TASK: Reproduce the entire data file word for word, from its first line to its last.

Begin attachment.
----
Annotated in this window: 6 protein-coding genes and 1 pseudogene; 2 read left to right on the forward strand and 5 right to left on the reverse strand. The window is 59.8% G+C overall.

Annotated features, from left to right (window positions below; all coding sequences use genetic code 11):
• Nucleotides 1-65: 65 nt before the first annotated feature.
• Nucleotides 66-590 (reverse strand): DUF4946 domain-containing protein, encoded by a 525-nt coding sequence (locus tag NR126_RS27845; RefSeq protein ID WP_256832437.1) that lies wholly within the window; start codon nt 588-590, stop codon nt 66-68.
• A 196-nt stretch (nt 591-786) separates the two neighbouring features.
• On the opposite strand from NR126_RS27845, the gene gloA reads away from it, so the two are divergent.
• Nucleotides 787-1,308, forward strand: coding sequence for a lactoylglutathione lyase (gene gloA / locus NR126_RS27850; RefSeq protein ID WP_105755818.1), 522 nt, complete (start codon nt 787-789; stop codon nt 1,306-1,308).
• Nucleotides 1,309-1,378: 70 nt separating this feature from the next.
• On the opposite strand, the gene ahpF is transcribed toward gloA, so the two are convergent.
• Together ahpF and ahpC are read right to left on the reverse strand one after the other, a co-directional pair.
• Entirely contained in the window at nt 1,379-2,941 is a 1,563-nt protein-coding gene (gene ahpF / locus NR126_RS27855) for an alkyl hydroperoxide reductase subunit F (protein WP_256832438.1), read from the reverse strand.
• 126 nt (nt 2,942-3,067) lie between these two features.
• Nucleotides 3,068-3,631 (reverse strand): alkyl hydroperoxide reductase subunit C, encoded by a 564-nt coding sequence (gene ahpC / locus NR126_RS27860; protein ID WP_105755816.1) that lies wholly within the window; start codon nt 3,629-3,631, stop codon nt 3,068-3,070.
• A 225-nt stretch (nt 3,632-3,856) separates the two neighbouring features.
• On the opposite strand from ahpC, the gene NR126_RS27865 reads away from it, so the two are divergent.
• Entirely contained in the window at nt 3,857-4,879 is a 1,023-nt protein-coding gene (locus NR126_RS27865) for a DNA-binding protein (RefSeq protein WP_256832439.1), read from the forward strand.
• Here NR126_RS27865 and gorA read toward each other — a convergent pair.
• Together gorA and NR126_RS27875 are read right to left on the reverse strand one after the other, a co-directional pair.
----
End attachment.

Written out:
Annotated in this window: 6 protein-coding genes and 1 pseudogene; 2 read left to right on the forward strand and 5 right to left on the reverse strand. The window is 59.8% G+C overall.

Annotated features, from left to right (window positions below; all coding sequences use genetic code 11):
• Nucleotides 1-65: 65 nt before the first annotated feature.
• Nucleotides 66-590 (reverse strand): DUF4946 domain-containing protein, encoded by a 525-nt coding sequence (locus tag NR126_RS27845; RefSeq protein ID WP_256832437.1) that lies wholly within the window; start codon nt 588-590, stop codon nt 66-68.
• A 196-nt stretch (nt 591-786) separates the two neighbouring features.
• On the opposite strand from NR126_RS27845, the gene gloA reads away from it, so the two are divergent.
• Nucleotides 787-1,308, forward strand: coding sequence for a lactoylglutathione lyase (gene gloA / locus NR126_RS27850; RefSeq protein ID WP_105755818.1), 522 nt, complete (start codon nt 787-789; stop codon nt 1,306-1,308).
• Nucleotides 1,309-1,378: 70 nt separating this feature from the next.
• On the opposite strand, the gene ahpF is transcribed toward gloA, so the two are convergent.
• Together ahpF and ahpC are read right to left on the reverse strand one after the other, a co-directional pair.
• Entirely contained in the window at nt 1,379-2,941 is a 1,563-nt protein-coding gene (gene ahpF / locus NR126_RS27855) for an alkyl hydroperoxide reductase subunit F (protein WP_256832438.1), read from the reverse strand.
• 126 nt (nt 2,942-3,067) lie between these two features.
• Nucleotides 3,068-3,631 (reverse strand): alkyl hydroperoxide reductase subunit C, encoded by a 564-nt coding sequence (gene ahpC / locus NR126_RS27860; protein ID WP_105755816.1) that lies wholly within the window; start codon nt 3,629-3,631, stop codon nt 3,068-3,070.
• A 225-nt stretch (nt 3,632-3,856) separates the two neighbouring features.
• On the opposite strand from ahpC, the gene NR126_RS27865 reads away from it, so the two are divergent.
• Entirely contained in the window at nt 3,857-4,879 is a 1,023-nt protein-coding gene (locus NR126_RS27865) for a DNA-binding protein (RefSeq protein WP_256832439.1), read from the forward strand.
• Here NR126_RS27865 and gorA read toward each other — a convergent pair.
• Together gorA and NR126_RS27875 are read right to left on the reverse strand one after the other, a co-directional pair.